Federal Sentencing Guidelines for Organizations
Twenty years ago this month, the United States Sentencing Commission (USSC) put into effect the Federal Sentencing Guidelines for Organizations(FSGO). Under the FSGO, organizations with ethics and compliance programs meeting defined standards earn credit toward reduced penalties if employees engage in wrongdoing – but organizations with substandard programs receive far tougher penalties.
These Guidelines encouraged American businesses to create effective ethics and compliance programs (ECEPs). The research of the Ethics Resource Center (ERC) has shown consistently that when ECEPs are in place, companies are empowered to define and detect employee misconduct – and to move against it.
But 20 years later, there is reason to discuss the impact and relevance of the FSGO. Today, the FSGO are rarely applied to large companies because their crimes are often being adjudicated in the courthouse where the Guidelines apply; rather, they’re being settled out of court through Deferred Prosecution Agreements (DPAs) or Non-Prosecution Agreements (NPAs).
The FSGO incentivizes corporations to self-police and aim high on ethics. If these incentives are not consistently applied in prosecutorial decisions, will the Guidelines become irrelevant? Without an incentive to promote ethical cultures, will executives lower the bar? And if so, will corporate misconduct increase?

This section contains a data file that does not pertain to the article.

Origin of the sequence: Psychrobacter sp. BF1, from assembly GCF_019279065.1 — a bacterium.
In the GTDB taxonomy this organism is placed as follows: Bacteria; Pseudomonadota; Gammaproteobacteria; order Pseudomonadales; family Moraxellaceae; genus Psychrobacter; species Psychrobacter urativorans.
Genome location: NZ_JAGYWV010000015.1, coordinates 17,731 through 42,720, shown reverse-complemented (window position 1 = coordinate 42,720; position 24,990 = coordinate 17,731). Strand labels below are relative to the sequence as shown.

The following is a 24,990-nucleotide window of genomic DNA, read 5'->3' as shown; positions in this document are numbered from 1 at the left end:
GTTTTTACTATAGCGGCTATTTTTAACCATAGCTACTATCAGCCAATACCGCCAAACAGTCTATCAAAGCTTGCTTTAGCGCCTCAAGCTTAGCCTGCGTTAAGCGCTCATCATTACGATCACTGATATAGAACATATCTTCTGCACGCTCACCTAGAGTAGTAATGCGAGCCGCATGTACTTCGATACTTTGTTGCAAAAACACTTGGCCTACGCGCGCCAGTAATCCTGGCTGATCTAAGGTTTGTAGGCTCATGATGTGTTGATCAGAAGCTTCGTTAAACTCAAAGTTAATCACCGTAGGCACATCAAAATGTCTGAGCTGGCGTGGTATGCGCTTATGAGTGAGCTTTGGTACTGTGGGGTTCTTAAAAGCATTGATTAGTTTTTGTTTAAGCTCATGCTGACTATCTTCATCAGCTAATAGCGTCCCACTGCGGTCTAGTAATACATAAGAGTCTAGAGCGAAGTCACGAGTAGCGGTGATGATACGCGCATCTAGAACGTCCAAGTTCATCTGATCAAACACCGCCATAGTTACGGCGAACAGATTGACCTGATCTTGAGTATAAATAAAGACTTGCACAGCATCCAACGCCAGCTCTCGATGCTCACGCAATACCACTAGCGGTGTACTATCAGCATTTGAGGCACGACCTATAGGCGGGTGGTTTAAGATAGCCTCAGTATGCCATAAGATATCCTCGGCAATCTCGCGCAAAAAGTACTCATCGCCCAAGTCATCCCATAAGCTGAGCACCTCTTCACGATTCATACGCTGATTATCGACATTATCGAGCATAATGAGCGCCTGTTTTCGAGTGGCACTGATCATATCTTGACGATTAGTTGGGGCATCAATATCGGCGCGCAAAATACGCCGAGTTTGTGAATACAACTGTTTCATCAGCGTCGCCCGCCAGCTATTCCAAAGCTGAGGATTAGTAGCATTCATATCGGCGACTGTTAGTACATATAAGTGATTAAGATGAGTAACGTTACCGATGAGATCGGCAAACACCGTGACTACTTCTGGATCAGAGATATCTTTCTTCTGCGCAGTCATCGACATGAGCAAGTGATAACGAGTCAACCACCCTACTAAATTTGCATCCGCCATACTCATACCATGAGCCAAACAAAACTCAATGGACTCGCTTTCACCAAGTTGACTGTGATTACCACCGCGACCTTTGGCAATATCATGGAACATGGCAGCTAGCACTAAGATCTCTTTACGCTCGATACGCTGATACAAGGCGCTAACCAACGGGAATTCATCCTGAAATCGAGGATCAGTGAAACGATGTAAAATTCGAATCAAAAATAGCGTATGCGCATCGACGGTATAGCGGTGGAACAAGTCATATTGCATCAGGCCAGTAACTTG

To address these questions, the ERC assembled an FSGO Advisory Group of distinguished law enforcement officers, federal judges, prosecutors, academics and compliance/ethics professionals. This Advisory Group is examining the FSGO, its successes and failures over the past 20 years, and opportunities for improvement. The purpose: to ensure that ethics and compliance remain a core discipline across corporate America.
To gauge the Guidelines’ impact and relevance, and to encourage meaningful debate about corporate ethics and compliance programs, the ERC invites comments on its draft report from the public at large, businesses, law enforcement, interest groups and academics. By incorporating this input into the final report, we can ensure that the public will continue to be protected by pre-empting organizational misconduct before the damage is done.
Key areas to consider include the following:
- By using out of court settlements to “detour” corporate cases out of the sentencing process where the FSGO incentives are supposed to apply, are prosecutors actually keeping the promise to reduce penalties for companies that undertake rigorous compliance/ethics efforts?
- There are 25 government agencies involved in regulating and enforcing corporate conduct. With so many agencies establishing requirements for corporate compliance programs, is government speaking with a consistent voice, or through a patchwork of perspectives?
- What responsibility does corporate America have to voluntarily imbed the principles of the FSGO – creating and maintaining strong ethics and compliance programs – without the incentives outlined in the Guidelines?
This period for comment will conclude on November 30. The ERC FSGO Advisory Group will review the input, and include many suggestions in their full report to be released next year. This is your opportunity to speak directly to leaders in Washington, D.C.; the final report will be delivered to the US Sentencing Commission, Members of Congress, the U.S. Department of Justice and other enforcement agencies.
Please send your comments, feedback and any questions by email to firstname.lastname@example.org.